Jillian Bandes

Mahmoud Ahmadinejad put on a predictable show at the U.N. conference on Monday, claiming the U.S. is actively threatening the world with nuclear aggression. But circumstances surrounding that show have changed, and it’s not for the better.

Ahmadinejad has even less room to deny that his country was actively pursuing nuclear weapons, as opposed to nuclear energy. After the London Times broke the neutron initiator story last year, it became even undeniable to all but the most adamant pacifists.

Just yesterday, news broke that Ahmadinejad visited Zimbabwe's President Robert Mugabe on his way to the New York conference. It’s possible Ahmadinejad and Mugabe were simply chatting about their favorite methods of torturing dissidents. But Fox News reported that is was possible that Ahmadinejad was making a deal with Mugabe – Iran would give Zimbabwe oil in exchange for their precious uranium ore. You don’t use that stuff to clean your toilet.

Michelle Malkin

The only question that remains, then, is what the U.S. is going to do now. When Ahmadinejad gave his speech at the the U.N. conference on Monday, Secretary of State Hillary Clinton gave an admirable rebuttal. But her State Department just as hastily issued visas for Ahmadinejad and his posse to come back to the United States next week to engage in another meeting about nuclear proliferation.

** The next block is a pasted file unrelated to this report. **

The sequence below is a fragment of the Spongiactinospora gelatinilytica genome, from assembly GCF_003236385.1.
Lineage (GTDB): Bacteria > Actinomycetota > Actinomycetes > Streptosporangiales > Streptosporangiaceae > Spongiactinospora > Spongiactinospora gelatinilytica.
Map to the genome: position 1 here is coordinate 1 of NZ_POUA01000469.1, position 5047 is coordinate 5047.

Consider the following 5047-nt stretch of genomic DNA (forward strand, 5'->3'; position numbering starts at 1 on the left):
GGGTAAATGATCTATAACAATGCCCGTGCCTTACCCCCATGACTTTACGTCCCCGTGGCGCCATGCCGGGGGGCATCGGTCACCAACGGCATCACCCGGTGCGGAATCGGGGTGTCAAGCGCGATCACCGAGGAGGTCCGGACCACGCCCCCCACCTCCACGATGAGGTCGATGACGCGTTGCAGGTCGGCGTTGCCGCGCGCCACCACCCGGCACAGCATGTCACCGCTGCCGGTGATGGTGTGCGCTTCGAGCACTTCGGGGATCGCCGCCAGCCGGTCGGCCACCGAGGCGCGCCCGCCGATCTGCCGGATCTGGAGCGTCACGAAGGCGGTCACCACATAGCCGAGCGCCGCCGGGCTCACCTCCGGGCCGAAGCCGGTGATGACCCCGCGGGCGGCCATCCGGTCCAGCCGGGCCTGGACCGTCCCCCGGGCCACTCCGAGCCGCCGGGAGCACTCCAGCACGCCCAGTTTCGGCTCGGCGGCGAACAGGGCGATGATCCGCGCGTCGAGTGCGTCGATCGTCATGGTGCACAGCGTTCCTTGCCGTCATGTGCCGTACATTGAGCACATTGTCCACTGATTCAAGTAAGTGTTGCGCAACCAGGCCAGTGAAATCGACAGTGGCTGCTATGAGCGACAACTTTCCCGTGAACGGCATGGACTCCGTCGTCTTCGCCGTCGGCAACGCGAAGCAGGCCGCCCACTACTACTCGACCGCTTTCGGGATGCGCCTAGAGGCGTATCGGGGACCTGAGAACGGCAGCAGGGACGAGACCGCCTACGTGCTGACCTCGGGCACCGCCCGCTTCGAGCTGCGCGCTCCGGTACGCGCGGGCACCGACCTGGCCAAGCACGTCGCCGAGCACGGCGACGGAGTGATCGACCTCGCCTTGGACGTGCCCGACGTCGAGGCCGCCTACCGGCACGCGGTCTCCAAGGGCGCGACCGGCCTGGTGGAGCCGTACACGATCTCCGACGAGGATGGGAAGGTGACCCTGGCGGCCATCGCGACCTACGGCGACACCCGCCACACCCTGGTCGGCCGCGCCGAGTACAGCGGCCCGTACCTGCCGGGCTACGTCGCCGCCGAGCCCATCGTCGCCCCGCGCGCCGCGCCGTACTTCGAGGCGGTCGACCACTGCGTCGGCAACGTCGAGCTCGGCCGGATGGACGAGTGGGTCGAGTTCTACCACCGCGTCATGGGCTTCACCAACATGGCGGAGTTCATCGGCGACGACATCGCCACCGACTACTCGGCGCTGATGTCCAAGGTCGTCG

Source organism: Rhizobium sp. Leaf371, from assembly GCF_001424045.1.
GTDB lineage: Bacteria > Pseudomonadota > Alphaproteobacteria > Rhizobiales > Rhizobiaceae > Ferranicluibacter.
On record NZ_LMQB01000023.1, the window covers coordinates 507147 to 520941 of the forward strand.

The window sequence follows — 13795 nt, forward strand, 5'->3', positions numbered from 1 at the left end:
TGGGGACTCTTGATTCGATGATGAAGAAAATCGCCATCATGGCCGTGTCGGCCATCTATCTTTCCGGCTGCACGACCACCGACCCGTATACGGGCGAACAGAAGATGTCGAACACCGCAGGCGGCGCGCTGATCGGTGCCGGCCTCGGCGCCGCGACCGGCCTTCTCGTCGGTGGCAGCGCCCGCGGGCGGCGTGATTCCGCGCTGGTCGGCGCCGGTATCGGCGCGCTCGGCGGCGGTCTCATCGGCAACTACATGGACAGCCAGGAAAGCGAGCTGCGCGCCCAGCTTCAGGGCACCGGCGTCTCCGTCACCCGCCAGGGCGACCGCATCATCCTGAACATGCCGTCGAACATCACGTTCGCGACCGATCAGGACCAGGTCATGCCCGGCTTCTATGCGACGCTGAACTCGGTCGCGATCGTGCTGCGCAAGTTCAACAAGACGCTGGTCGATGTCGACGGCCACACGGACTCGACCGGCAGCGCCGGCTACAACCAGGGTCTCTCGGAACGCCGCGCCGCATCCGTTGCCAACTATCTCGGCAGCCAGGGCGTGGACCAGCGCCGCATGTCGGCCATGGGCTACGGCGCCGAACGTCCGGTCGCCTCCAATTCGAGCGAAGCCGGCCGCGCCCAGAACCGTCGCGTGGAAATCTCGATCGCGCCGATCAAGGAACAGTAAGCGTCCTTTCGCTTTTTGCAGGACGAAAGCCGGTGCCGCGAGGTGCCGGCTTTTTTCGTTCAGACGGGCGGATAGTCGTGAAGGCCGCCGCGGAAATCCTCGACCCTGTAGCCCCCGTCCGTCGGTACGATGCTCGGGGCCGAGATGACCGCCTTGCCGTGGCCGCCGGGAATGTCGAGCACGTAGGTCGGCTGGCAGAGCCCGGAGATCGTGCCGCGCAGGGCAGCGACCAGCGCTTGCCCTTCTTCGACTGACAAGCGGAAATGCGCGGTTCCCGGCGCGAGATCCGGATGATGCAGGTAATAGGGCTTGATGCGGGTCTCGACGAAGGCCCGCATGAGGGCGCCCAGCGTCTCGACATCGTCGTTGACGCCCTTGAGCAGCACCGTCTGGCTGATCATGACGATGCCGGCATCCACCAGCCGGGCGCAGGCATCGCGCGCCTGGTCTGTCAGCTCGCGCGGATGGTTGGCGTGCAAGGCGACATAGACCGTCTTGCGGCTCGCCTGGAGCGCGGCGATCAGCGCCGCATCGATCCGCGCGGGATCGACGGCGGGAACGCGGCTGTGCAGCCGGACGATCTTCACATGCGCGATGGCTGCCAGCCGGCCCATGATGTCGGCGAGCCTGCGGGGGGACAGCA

“There are two schools of thought,” said Jonathan Schanzer, vice president of research at the Foundation for Defense of Democracies. “One that says because the UN is here in New York, we have to afford every head of state the opportunity to come... The other school of thought is: if Hitler came to the US before World War II, and we would have known what he was going to do, would we have ever let him leave?”

The Obama administration, as did administrations before it, is clearly going with the former strategy. But Obama is actually headlining his nuclear efforts at the U.N. conference next week, which means he is making a tacit endorsement of Ahmadinejad participation in nuclear negotiations while at the same time deciding on the best way to sanction him.

“Any strategy of engagement with this regime is bound to end in failure,” said Nile Gardiner, director of The Heritage Foundation's Margaret Thatcher Center for Freedom. “We’ve seen this time and time again throughout history.”

Jillian Bandes

Jillian Bandes is the National Political Reporter for Townhall.com